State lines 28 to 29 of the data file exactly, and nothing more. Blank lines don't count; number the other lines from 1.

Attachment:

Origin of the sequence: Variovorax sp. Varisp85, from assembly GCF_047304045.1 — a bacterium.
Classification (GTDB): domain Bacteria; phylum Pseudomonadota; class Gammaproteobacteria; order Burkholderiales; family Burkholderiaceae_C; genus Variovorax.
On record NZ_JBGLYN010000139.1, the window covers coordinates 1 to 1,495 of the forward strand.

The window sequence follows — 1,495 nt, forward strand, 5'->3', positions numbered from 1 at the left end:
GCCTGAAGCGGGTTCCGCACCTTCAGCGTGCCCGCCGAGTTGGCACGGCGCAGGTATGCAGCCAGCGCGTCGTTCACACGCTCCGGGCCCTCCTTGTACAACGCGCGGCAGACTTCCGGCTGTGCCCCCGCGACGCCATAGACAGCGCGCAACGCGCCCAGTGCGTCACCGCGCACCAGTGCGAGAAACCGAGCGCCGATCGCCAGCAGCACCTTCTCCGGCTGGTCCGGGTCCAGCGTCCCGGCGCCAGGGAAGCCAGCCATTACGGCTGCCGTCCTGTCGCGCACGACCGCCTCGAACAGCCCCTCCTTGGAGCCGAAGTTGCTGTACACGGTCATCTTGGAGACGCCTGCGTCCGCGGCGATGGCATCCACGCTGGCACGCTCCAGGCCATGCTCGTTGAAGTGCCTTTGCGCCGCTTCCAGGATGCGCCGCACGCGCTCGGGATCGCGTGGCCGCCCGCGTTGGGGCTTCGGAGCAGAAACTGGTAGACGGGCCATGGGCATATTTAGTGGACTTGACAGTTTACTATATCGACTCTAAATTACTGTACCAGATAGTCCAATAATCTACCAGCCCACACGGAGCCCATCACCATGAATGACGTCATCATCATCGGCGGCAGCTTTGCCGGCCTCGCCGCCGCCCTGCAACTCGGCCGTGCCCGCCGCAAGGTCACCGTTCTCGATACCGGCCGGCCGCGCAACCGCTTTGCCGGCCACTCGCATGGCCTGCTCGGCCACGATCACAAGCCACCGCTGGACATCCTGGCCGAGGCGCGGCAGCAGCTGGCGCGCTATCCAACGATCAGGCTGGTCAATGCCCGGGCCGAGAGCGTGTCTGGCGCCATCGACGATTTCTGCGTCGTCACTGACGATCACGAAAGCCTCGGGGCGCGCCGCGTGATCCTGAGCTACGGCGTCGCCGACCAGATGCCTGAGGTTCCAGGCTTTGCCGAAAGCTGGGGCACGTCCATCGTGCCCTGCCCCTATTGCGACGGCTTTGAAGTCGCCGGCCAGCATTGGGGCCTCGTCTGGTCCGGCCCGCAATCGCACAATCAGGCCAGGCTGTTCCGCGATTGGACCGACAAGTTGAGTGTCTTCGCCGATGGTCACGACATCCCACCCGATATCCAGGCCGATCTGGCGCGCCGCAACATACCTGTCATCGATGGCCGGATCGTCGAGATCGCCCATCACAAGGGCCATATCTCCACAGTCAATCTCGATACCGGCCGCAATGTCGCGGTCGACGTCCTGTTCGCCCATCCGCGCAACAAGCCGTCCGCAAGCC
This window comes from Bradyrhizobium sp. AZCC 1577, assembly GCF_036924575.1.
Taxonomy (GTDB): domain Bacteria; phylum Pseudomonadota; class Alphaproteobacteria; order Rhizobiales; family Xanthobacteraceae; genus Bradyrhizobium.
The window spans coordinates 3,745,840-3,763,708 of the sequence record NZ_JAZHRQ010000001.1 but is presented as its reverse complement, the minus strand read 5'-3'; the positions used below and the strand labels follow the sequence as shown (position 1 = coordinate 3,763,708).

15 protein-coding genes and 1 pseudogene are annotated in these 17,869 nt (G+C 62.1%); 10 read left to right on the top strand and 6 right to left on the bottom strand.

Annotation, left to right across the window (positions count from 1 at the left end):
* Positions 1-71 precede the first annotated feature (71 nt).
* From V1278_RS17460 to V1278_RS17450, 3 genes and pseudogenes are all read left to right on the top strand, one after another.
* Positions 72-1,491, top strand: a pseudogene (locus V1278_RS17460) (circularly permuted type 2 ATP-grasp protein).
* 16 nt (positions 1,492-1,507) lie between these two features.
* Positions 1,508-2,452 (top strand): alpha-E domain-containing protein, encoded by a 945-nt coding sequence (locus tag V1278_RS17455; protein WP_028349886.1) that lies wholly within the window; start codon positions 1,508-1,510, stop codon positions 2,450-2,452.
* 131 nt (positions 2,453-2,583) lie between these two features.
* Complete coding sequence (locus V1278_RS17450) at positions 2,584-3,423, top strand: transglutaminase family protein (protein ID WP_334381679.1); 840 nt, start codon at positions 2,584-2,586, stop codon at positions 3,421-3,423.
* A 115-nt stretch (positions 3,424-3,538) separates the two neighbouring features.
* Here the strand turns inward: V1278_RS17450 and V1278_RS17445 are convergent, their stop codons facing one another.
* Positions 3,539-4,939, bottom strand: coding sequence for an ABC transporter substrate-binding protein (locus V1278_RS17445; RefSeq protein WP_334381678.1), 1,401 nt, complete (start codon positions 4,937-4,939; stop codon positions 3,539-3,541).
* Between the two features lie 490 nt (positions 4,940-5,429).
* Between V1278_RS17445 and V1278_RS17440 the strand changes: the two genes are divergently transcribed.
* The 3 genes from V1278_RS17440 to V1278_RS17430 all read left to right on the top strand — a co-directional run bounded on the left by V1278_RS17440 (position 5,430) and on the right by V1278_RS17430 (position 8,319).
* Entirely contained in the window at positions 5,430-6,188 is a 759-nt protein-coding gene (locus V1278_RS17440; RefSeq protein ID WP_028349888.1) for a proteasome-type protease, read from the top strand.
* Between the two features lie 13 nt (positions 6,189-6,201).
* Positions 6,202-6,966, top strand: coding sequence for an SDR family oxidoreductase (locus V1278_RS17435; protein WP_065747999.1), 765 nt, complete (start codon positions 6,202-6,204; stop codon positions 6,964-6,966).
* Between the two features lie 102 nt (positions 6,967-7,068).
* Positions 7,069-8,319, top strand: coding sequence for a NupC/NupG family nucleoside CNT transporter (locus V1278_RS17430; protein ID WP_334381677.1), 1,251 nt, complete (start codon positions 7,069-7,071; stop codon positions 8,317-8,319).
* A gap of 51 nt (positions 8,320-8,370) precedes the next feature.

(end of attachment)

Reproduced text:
* Positions 7,069-8,319, top strand: coding sequence for a NupC/NupG family nucleoside CNT transporter (locus V1278_RS17430; protein ID WP_334381677.1), 1,251 nt, complete (start codon positions 7,069-7,071; stop codon positions 8,317-8,319).
* A gap of 51 nt (positions 8,320-8,370) precedes the next feature.